constructive process consisting of stages like concept design, constructing the architecture of the system, prototyping, product development, and technology transfer
-- (Nunamaker and Chen 1991)

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Theory building
Conceptual frameworks Mathematic models Methods

Program

System Development
Prototyping, Product development, Technology Transfer

Observation
Case studies, Survey studies, Field studies

Experimentation
Field experiments Lab experiments

-- A Multi-Methodological Approach to Research Work (Nunamaker and Chen 1991)


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Observation

Provides an overview of the state of the art


Interviews by RAMSES project Survey of (meta)CASE Tools by COMBO student project

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Theory building

A systematic reuse architecture in the metaCASE environment


studies the reuse possibilities and types of reuse from both metamodelling (method construction) and modeling (system development) aspects

A complete reuse activities in a reuse framework A 3C component model

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Systems development

Prototype of component construction


Component definition tool

Prototype of component retrieval


Component search tool Component library

Prototype of component integration


Component integrated into a domain specific design architecture (defined in experiment case)

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Experiments

A laboratory experiment has been carried out to study the usability of components in metamodelling supported system analysis and design environment Testing case: user interface design of certain functions of a mobile phone The experimental metaCASE environment is MetaEdit+

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Experiments (Cont.)
Selecting a tool and a testing case Developing the testing case by using the selected tool
Preparing for a testing case

Experiment design

Pilot study
Designing the experiment

Recruiting and training participants

Conducting the experiment and analyzing data

Conducting the experiment

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Outline

Introduction Background and terminologies Current situation of the reuse support in ISD Research questions Research methodology Thesis structure and a short summary of each chapter Conclusion and discussions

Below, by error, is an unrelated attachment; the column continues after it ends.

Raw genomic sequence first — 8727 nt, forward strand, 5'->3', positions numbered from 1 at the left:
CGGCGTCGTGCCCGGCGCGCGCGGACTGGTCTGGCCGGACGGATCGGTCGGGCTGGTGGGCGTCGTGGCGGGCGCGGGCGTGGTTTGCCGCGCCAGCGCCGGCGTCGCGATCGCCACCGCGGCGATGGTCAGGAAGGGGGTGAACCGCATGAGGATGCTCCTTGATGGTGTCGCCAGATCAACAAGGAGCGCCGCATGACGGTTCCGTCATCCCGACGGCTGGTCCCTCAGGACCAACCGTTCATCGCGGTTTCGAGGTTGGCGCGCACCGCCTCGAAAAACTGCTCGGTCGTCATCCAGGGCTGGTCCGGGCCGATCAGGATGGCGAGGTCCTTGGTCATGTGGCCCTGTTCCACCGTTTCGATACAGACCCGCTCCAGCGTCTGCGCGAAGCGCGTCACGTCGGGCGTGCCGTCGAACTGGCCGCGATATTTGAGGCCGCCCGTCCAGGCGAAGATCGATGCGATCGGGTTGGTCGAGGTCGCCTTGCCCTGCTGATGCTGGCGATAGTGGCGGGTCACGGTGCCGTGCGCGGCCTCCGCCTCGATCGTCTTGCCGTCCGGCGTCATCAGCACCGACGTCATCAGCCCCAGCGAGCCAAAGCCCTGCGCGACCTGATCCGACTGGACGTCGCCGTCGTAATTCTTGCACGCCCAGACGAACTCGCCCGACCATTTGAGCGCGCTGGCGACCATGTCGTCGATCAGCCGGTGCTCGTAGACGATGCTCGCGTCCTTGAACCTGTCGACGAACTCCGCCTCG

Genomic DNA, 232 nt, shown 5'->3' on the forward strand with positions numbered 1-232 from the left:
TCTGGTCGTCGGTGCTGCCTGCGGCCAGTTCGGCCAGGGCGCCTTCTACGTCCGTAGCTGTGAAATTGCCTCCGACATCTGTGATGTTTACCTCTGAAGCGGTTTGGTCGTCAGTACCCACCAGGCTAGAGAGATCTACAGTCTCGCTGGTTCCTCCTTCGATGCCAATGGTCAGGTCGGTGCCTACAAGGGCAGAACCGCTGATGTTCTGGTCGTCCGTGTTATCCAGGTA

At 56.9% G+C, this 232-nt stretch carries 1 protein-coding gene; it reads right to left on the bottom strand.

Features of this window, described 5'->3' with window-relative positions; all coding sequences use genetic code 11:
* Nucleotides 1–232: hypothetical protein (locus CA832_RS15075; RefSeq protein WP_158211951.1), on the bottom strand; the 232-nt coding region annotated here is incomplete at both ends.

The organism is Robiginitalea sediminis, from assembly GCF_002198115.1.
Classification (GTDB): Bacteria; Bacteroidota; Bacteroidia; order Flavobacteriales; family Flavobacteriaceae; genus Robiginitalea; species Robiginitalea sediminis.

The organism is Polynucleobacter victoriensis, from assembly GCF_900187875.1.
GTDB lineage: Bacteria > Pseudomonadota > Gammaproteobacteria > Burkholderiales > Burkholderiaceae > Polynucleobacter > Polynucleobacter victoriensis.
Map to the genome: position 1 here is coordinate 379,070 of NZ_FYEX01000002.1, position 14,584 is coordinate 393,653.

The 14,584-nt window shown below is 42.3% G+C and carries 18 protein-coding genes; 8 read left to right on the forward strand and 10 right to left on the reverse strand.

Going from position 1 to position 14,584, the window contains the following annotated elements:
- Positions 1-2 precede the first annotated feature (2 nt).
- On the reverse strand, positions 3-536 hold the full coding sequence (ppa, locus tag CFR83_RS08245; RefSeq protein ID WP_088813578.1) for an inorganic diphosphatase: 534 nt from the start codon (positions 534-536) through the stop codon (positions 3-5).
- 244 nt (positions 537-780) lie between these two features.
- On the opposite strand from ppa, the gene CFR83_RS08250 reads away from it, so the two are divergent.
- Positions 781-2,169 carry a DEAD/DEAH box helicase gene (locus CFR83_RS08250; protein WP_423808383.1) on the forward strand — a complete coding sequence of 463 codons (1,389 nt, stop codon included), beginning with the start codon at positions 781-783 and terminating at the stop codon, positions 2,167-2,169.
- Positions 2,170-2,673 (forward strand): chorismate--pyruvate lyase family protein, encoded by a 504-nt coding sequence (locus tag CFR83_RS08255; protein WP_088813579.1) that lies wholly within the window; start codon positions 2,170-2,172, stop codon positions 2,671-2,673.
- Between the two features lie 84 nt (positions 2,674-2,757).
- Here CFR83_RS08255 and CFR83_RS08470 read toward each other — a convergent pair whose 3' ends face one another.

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Dissertation

Component Reuse -- Conceptual Foundations and its Applications in the Metamodelling based System Analysis and Design Environment made up of 6 separate papers published or submitted for publication

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Thesis structure - table of contents


Chp1 Introduction Chp2 A Framework for Component Reuse in a Metamodelling Based Software Development (REJ, 6(2) 2001) Chp3 Defining Components in a MetaCASE Environment (CAiSE*00) Chp4 Component modeling for system analysis and design (ICSR7 2002 Workshop on Component-based Software Development Processes) Chp5 Component Context Specification and Representation in a MetaCASE Environment (submitting to REJ) Chp6 Component analysis in the metamodelling based information systems development (OOPSLA2001 workshop on DSVL) Chp7 Implementation and Evaluation of Component Reuse in Metamodelling Supported System Analysis and Design (Working paper)
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Thesis structure - Summary of the research questions and their handling


Research Question Q1: Conceptual framework Research Methodology Observation and Theory building Chapter Chp 1 & 2

Q2: Component model Theory building, Chp 1, 3, 4, 5, 6 & 7 Prototyping, Laboratory experiment Q3: Needed facilities Prototyping, Chp 1, 5 & 7 Laboratory experiment

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Chapter 2 Abstract (A Framework for Component Reuse in a Metamodelling Based Software Development )
This chapter aims at suggesting a component reusability framework that can address issues related to design artifact and method component reuse in the lifecycle of systems development. In particular, it seeks to demonstrate how reuse ideas can be implemented in an industry strength environment called MetaEdit+. Our strategy to meet these goals is the following. We first develop a general framework for metamodelling based component reuse. This framework considers reuse from the perspectives of a systems development lifecycle, modeling levels, reuse situation types, component granularity, and reuse activities. The framework is then used to analyze support functionality within a metaCASE environment, and to suggest how reuse activities can be integrated into method engineering processes and associated tasks of defining development processes and their technical facilitation.